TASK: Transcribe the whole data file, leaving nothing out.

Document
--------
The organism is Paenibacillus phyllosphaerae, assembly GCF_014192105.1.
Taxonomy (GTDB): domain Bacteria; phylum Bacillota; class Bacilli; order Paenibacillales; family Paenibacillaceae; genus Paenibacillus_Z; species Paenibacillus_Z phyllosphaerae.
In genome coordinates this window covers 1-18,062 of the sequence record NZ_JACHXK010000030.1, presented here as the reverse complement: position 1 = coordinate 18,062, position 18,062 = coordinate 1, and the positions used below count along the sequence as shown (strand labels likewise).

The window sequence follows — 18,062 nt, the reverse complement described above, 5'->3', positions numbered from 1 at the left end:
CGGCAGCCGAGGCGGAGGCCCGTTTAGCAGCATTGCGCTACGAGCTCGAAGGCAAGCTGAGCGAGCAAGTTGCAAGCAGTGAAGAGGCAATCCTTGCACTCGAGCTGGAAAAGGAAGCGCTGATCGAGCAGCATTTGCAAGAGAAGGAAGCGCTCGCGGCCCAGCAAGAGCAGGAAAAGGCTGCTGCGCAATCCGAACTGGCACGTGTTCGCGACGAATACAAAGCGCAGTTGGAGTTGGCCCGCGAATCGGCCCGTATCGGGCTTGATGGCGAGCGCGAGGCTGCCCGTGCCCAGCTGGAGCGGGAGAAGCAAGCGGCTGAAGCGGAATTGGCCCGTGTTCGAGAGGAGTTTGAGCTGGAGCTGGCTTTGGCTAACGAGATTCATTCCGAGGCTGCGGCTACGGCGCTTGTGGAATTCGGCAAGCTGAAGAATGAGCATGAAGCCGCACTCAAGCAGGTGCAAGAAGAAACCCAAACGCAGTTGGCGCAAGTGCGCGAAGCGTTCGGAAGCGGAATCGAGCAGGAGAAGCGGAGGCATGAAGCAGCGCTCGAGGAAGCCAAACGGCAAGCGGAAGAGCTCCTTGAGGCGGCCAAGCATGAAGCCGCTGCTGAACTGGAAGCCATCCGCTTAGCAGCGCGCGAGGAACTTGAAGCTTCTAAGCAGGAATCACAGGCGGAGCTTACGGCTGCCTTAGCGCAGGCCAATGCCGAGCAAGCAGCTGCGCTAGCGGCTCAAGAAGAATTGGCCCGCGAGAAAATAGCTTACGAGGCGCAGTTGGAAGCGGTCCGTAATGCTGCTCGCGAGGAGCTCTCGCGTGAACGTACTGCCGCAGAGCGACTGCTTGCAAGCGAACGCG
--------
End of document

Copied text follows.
The organism is Paenibacillus phyllosphaerae, assembly GCF_014192105.1.
Taxonomy (GTDB): domain Bacteria; phylum Bacillota; class Bacilli; order Paenibacillales; family Paenibacillaceae; genus Paenibacillus_Z; species Paenibacillus_Z phyllosphaerae.
In genome coordinates this window covers 1-18,062 of the sequence record NZ_JACHXK010000030.1, presented here as the reverse complement: position 1 = coordinate 18,062, position 18,062 = coordinate 1, and the positions used below count along the sequence as shown (strand labels likewise).

The window sequence follows — 18,062 nt, the reverse complement described above, 5'->3', positions numbered from 1 at the left end:
CGGCAGCCGAGGCGGAGGCCCGTTTAGCAGCATTGCGCTACGAGCTCGAAGGCAAGCTGAGCGAGCAAGTTGCAAGCAGTGAAGAGGCAATCCTTGCACTCGAGCTGGAAAAGGAAGCGCTGATCGAGCAGCATTTGCAAGAGAAGGAAGCGCTCGCGGCCCAGCAAGAGCAGGAAAAGGCTGCTGCGCAATCCGAACTGGCACGTGTTCGCGACGAATACAAAGCGCAGTTGGAGTTGGCCCGCGAATCGGCCCGTATCGGGCTTGATGGCGAGCGCGAGGCTGCCCGTGCCCAGCTGGAGCGGGAGAAGCAAGCGGCTGAAGCGGAATTGGCCCGTGTTCGAGAGGAGTTTGAGCTGGAGCTGGCTTTGGCTAACGAGATTCATTCCGAGGCTGCGGCTACGGCGCTTGTGGAATTCGGCAAGCTGAAGAATGAGCATGAAGCCGCACTCAAGCAGGTGCAAGAAGAAACCCAAACGCAGTTGGCGCAAGTGCGCGAAGCGTTCGGAAGCGGAATCGAGCAGGAGAAGCGGAGGCATGAAGCAGCGCTCGAGGAAGCCAAACGGCAAGCGGAAGAGCTCCTTGAGGCGGCCAAGCATGAAGCCGCTGCTGAACTGGAAGCCATCCGCTTAGCAGCGCGCGAGGAACTTGAAGCTTCTAAGCAGGAATCACAGGCGGAGCTTACGGCTGCCTTAGCGCAGGCCAATGCCGAGCAAGCAGCTGCGCTAGCGGCTCAAGAAGAATTGGCCCGCGAGAAAATAGCTTACGAGGCGCAGTTGGAAGCGGTCCGTAATGCTGCTCGCGAGGAGCTCTCGCGTGAACGTACTGCCGCAGAGCGACTGCTTGCAAGCGAACGCG